The Bay Islands are pretty remote. Not just in a physical sense - although they are 40 miles distant from the nearest mainland. But as far as Honduras' capital of Tegucigalpa is concerned, the Bay Islands may not even exist. All of the money the government has is already given out before they get down to us on the list of the needy.
Guanaja, with all of 13,000 people or so, only has marginal little medical clinic. For anything more complicated than a broken fingernail, patients are routinely sent to the city of La Ceiba on the mainland where they can receive free medical attention. To get there, they must catch one of the sporadic commuter airline flights. Takes about twenty minutes, costs about $120 round-trip.
Now that we have our helicopter down here, some of the locals assume that we run a 24/7 air ambulance. I get calls at all hours of the day and night to do "urgent" transports. Takes about 45 minutes one-way. Some we do, some we don't.
First one I did was a pretty little pregnant girl with complications, needed immediate surgery. She got it in time, and mother and child are fine. Second was a guy who was on the wrong end of a machete fight. He ended up losing the hand, lots of stitches closed his other wounds.
Third and fourth were a "two-fer." The woman who had been our longtime Postmaster on Guanaja was visiting La Ceiba when she had a serious heart attack. Her family wanted to bring her back to Guanaja to die at home. Naturally they called me. This was more of a mercy flight than anything else, but what the heck. When they loaded her onboard, it was clear that if the attending nurse stopped squeezing the oxygen bag the elderly woman would die. Which is just what she did 30 minutes after I landed her in Guanaja.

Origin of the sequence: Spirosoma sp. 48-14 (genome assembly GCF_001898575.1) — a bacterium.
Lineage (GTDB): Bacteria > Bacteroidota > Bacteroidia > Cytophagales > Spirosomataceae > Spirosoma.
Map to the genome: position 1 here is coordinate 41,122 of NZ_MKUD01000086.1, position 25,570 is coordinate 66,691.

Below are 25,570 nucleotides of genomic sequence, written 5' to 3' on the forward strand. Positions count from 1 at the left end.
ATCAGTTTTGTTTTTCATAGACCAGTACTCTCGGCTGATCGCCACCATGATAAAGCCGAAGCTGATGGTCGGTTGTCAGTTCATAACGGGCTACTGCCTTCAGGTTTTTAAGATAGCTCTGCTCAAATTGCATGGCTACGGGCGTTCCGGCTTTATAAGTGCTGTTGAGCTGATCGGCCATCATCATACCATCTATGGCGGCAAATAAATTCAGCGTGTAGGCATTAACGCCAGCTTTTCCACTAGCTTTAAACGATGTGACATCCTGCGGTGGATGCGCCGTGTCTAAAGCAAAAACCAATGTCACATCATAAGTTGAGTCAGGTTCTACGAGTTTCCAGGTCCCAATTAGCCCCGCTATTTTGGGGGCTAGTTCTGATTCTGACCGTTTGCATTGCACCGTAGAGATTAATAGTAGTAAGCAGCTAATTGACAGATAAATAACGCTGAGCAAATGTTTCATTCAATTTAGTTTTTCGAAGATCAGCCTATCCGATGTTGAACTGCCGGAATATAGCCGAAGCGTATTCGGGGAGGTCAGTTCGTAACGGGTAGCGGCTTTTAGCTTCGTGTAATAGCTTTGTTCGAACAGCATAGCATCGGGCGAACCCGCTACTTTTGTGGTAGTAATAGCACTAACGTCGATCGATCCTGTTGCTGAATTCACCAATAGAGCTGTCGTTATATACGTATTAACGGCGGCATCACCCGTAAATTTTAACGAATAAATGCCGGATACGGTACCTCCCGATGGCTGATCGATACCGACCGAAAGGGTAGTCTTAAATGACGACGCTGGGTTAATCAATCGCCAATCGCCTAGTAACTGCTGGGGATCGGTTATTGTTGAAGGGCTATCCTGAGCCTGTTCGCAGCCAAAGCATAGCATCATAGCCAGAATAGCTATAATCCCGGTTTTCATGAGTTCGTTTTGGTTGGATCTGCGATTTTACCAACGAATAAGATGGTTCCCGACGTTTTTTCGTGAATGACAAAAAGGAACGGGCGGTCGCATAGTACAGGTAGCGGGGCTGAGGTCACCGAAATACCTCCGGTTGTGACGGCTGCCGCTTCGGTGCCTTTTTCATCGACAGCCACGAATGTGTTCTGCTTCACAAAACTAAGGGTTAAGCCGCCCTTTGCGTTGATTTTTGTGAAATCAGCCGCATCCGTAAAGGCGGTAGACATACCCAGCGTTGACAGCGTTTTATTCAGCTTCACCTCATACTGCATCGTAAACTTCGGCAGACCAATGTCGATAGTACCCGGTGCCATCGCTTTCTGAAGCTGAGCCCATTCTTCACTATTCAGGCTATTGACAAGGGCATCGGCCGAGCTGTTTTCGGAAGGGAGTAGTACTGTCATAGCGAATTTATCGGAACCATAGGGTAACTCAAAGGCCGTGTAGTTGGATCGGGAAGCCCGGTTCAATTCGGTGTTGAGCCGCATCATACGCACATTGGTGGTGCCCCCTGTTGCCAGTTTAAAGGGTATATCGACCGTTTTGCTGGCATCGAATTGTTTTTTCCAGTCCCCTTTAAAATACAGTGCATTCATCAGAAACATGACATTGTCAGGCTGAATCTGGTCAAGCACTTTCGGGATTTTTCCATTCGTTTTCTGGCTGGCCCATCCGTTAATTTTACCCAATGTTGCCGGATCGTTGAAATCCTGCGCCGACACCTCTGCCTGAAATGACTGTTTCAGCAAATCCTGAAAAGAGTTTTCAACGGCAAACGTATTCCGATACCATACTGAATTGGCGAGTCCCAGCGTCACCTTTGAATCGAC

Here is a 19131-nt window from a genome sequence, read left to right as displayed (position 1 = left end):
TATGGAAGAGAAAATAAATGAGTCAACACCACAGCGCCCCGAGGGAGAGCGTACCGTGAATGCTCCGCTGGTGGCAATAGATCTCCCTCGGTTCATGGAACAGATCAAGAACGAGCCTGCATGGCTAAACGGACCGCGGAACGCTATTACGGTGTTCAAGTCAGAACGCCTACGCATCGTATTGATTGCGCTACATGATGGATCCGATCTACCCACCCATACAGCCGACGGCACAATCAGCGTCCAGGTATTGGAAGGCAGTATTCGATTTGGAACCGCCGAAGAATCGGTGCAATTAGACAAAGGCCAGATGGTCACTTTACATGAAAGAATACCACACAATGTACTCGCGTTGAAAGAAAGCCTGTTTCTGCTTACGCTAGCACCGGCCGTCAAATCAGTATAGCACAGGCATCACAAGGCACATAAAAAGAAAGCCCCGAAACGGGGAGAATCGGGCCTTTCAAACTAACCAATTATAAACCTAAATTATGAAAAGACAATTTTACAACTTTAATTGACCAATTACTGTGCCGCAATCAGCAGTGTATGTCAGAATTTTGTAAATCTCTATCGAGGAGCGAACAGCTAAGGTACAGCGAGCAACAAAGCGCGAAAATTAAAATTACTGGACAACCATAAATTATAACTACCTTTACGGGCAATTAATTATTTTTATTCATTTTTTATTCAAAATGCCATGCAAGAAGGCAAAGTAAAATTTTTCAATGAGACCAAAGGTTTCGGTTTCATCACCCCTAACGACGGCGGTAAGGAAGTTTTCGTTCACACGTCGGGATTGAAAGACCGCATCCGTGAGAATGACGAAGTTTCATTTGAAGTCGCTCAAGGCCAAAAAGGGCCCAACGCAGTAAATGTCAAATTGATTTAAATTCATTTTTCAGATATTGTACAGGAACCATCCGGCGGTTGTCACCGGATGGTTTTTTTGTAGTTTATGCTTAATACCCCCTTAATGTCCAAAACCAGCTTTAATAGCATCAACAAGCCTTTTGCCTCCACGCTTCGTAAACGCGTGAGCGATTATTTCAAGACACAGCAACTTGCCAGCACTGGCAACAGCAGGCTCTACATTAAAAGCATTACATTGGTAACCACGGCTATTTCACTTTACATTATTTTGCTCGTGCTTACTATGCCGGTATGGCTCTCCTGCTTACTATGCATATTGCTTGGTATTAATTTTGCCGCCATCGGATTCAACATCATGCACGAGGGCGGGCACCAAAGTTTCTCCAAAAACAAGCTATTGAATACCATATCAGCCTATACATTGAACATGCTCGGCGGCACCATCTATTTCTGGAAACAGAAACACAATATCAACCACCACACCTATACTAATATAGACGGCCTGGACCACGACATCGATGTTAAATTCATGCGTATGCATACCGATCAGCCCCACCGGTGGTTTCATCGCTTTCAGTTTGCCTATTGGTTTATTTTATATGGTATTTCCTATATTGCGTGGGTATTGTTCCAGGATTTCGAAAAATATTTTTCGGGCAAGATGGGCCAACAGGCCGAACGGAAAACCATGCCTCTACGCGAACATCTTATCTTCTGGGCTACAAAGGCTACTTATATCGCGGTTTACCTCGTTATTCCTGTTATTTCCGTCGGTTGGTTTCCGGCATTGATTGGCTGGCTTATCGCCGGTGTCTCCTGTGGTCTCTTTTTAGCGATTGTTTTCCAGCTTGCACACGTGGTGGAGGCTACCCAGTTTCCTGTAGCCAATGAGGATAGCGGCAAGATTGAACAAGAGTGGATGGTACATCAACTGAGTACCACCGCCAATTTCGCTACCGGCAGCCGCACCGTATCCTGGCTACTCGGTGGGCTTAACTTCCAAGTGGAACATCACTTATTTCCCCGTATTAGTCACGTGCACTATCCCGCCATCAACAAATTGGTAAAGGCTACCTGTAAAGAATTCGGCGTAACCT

Coincidentally, as I was fueling the ship in preparation for the flight, one of our employees was at the airport and limped over to our hangar, having gotten bumped off the commuter flight due to no seats. While working, he had gotten rammed in the...well, let's say "tender region" by the handle of a wheelbarrow. His 'nads had swollen to the size of a grapefruit (this was described to me, not actually witnessed). He was walking funny. It looked painful. Local doc said he needed surgery. Instead of taking the commuter, I transported him down to La Ceiba while headed there to pick up the Postmistress.
I've had to turn down a couple of flights. One night we had a bad boating accident that killed three teenage boys and injured two teenage girls. The call came in on an overcast, moonless night not long after I'd gotten home from dinner and drinks (lots of drinks) at a local restaurant. Even without the alcohol involvement, it would have been too risky. Our FH1100 is not equipped with the necessary instrumentation needed for such a flight. And I'm just not that brave/invincible anymore. It hurts to say no, but sometimes you have to. You can't save the world.
I have no doubt that we will be doing more of these medical flights. Fortunately, the FH1100 is very easy to convert from passenger to stretcher configuration, and I can do it at an enroute stop. Donating the helicopter for such public service flights is obviously a good thing for the community. But I will not deny that it makes us feel really good to do something truly useful and helpful with the machine. My boss is an incredibly generous person. I'm not sure the community really appreciates it yet, but I have a feeling they will come to in time.